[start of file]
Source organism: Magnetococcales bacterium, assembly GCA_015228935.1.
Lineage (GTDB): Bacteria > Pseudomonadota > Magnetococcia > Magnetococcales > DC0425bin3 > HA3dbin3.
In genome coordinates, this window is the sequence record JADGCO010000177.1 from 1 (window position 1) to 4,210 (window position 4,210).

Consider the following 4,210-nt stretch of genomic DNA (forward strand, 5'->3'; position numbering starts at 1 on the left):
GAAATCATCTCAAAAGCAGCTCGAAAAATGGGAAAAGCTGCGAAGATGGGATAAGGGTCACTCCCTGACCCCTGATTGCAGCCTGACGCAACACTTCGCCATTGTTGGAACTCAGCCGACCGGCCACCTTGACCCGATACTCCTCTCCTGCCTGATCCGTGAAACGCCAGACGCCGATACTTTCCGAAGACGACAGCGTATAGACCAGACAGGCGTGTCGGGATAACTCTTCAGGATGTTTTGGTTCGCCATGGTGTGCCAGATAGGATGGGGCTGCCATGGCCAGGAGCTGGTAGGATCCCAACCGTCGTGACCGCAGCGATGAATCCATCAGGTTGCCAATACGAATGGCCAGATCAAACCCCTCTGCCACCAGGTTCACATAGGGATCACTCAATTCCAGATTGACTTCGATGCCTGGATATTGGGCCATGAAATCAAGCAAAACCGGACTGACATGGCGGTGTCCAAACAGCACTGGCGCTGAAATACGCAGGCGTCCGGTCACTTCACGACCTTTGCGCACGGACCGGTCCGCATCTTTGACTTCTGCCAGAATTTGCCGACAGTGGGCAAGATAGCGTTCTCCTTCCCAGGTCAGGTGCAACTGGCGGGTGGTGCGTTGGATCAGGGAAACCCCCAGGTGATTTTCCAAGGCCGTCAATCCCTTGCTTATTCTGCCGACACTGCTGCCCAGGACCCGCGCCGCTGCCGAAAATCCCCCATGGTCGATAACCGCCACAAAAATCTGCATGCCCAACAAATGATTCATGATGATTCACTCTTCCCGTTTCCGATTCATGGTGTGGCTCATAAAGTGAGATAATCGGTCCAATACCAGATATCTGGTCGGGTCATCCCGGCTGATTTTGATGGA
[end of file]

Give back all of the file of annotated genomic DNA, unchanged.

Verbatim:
Source organism: Magnetococcales bacterium, assembly GCA_015228935.1.
Lineage (GTDB): Bacteria > Pseudomonadota > Magnetococcia > Magnetococcales > DC0425bin3 > HA3dbin3.
In genome coordinates, this window is the sequence record JADGCO010000177.1 from 1 (window position 1) to 4,210 (window position 4,210).

Consider the following 4,210-nt stretch of genomic DNA (forward strand, 5'->3'; position numbering starts at 1 on the left):
GAAATCATCTCAAAAGCAGCTCGAAAAATGGGAAAAGCTGCGAAGATGGGATAAGGGTCACTCCCTGACCCCTGATTGCAGCCTGACGCAACACTTCGCCATTGTTGGAACTCAGCCGACCGGCCACCTTGACCCGATACTCCTCTCCTGCCTGATCCGTGAAACGCCAGACGCCGATACTTTCCGAAGACGACAGCGTATAGACCAGACAGGCGTGTCGGGATAACTCTTCAGGATGTTTTGGTTCGCCATGGTGTGCCAGATAGGATGGGGCTGCCATGGCCAGGAGCTGGTAGGATCCCAACCGTCGTGACCGCAGCGATGAATCCATCAGGTTGCCAATACGAATGGCCAGATCAAACCCCTCTGCCACCAGGTTCACATAGGGATCACTCAATTCCAGATTGACTTCGATGCCTGGATATTGGGCCATGAAATCAAGCAAAACCGGACTGACATGGCGGTGTCCAAACAGCACTGGCGCTGAAATACGCAGGCGTCCGGTCACTTCACGACCTTTGCGCACGGACCGGTCCGCATCTTTGACTTCTGCCAGAATTTGCCGACAGTGGGCAAGATAGCGTTCTCCTTCCCAGGTCAGGTGCAACTGGCGGGTGGTGCGTTGGATCAGGGAAACCCCCAGGTGATTTTCCAAGGCCGTCAATCCCTTGCTTATTCTGCCGACACTGCTGCCCAGGACCCGCGCCGCTGCCGAAAATCCCCCATGGTCGATAACCGCCACAAAAATCTGCATGCCCAACAAATGATTCATGATGATTCACTCTTCCCGTTTCCGATTCATGGTGTGGCTCATAAAGTGAGATAATCGGTCCAATACCAGATATCTGGTCGGGTCATCCCGGCTGATTTTGATGGA